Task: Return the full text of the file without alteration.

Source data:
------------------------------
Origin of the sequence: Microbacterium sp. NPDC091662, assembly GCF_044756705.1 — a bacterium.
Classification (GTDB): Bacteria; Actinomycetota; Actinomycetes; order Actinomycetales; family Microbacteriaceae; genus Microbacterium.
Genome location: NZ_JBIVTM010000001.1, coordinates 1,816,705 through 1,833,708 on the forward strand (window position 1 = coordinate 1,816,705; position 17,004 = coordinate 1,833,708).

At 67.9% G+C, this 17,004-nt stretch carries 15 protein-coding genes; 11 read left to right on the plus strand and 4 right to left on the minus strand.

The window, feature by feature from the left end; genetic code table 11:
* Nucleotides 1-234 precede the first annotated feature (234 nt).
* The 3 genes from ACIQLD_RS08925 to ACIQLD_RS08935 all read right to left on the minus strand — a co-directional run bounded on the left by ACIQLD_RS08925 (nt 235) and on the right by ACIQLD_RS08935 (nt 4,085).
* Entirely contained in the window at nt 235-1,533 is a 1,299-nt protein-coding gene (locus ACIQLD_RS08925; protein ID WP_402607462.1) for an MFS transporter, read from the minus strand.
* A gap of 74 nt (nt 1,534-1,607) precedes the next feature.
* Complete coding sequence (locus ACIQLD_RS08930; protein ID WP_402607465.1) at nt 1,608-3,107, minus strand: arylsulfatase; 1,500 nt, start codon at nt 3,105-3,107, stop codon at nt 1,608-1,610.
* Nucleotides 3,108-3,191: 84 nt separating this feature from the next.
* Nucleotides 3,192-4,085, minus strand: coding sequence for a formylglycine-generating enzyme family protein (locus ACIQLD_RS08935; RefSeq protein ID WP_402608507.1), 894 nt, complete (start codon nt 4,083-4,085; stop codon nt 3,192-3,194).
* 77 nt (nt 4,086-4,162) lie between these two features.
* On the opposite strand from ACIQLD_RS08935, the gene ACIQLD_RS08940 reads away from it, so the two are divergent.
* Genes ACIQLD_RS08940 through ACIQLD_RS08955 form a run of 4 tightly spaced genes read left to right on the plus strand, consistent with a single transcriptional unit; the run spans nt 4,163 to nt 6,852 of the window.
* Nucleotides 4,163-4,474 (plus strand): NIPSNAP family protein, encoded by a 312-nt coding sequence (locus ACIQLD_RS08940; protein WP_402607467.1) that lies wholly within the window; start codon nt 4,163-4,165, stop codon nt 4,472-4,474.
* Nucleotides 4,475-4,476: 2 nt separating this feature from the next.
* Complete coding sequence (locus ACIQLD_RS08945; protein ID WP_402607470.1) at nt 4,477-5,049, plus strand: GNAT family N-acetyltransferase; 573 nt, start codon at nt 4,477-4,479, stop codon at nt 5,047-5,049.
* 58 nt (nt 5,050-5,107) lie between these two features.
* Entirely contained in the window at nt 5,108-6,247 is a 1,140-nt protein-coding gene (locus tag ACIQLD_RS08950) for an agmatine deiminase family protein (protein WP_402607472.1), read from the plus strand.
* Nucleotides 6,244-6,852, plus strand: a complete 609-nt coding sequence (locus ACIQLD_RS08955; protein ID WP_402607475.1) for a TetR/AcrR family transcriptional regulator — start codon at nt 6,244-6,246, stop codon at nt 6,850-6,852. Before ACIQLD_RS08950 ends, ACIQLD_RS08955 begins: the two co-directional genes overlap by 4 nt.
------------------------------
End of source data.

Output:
Origin of the sequence: Microbacterium sp. NPDC091662, assembly GCF_044756705.1 — a bacterium.
Classification (GTDB): Bacteria; Actinomycetota; Actinomycetes; order Actinomycetales; family Microbacteriaceae; genus Microbacterium.
Genome location: NZ_JBIVTM010000001.1, coordinates 1,816,705 through 1,833,708 on the forward strand (window position 1 = coordinate 1,816,705; position 17,004 = coordinate 1,833,708).

At 67.9% G+C, this 17,004-nt stretch carries 15 protein-coding genes; 11 read left to right on the plus strand and 4 right to left on the minus strand.

The window, feature by feature from the left end; genetic code table 11:
* Nucleotides 1-234 precede the first annotated feature (234 nt).
* The 3 genes from ACIQLD_RS08925 to ACIQLD_RS08935 all read right to left on the minus strand — a co-directional run bounded on the left by ACIQLD_RS08925 (nt 235) and on the right by ACIQLD_RS08935 (nt 4,085).
* Entirely contained in the window at nt 235-1,533 is a 1,299-nt protein-coding gene (locus ACIQLD_RS08925; protein ID WP_402607462.1) for an MFS transporter, read from the minus strand.
* A gap of 74 nt (nt 1,534-1,607) precedes the next feature.
* Complete coding sequence (locus ACIQLD_RS08930; protein ID WP_402607465.1) at nt 1,608-3,107, minus strand: arylsulfatase; 1,500 nt, start codon at nt 3,105-3,107, stop codon at nt 1,608-1,610.
* Nucleotides 3,108-3,191: 84 nt separating this feature from the next.
* Nucleotides 3,192-4,085, minus strand: coding sequence for a formylglycine-generating enzyme family protein (locus ACIQLD_RS08935; RefSeq protein ID WP_402608507.1), 894 nt, complete (start codon nt 4,083-4,085; stop codon nt 3,192-3,194).
* 77 nt (nt 4,086-4,162) lie between these two features.
* On the opposite strand from ACIQLD_RS08935, the gene ACIQLD_RS08940 reads away from it, so the two are divergent.
* Genes ACIQLD_RS08940 through ACIQLD_RS08955 form a run of 4 tightly spaced genes read left to right on the plus strand, consistent with a single transcriptional unit; the run spans nt 4,163 to nt 6,852 of the window.
* Nucleotides 4,163-4,474 (plus strand): NIPSNAP family protein, encoded by a 312-nt coding sequence (locus ACIQLD_RS08940; protein WP_402607467.1) that lies wholly within the window; start codon nt 4,163-4,165, stop codon nt 4,472-4,474.
* Nucleotides 4,475-4,476: 2 nt separating this feature from the next.
* Complete coding sequence (locus ACIQLD_RS08945; protein ID WP_402607470.1) at nt 4,477-5,049, plus strand: GNAT family N-acetyltransferase; 573 nt, start codon at nt 4,477-4,479, stop codon at nt 5,047-5,049.
* 58 nt (nt 5,050-5,107) lie between these two features.
* Entirely contained in the window at nt 5,108-6,247 is a 1,140-nt protein-coding gene (locus tag ACIQLD_RS08950) for an agmatine deiminase family protein (protein WP_402607472.1), read from the plus strand.
* Nucleotides 6,244-6,852, plus strand: a complete 609-nt coding sequence (locus ACIQLD_RS08955; protein ID WP_402607475.1) for a TetR/AcrR family transcriptional regulator — start codon at nt 6,244-6,246, stop codon at nt 6,850-6,852. Before ACIQLD_RS08950 ends, ACIQLD_RS08955 begins: the two co-directional genes overlap by 4 nt.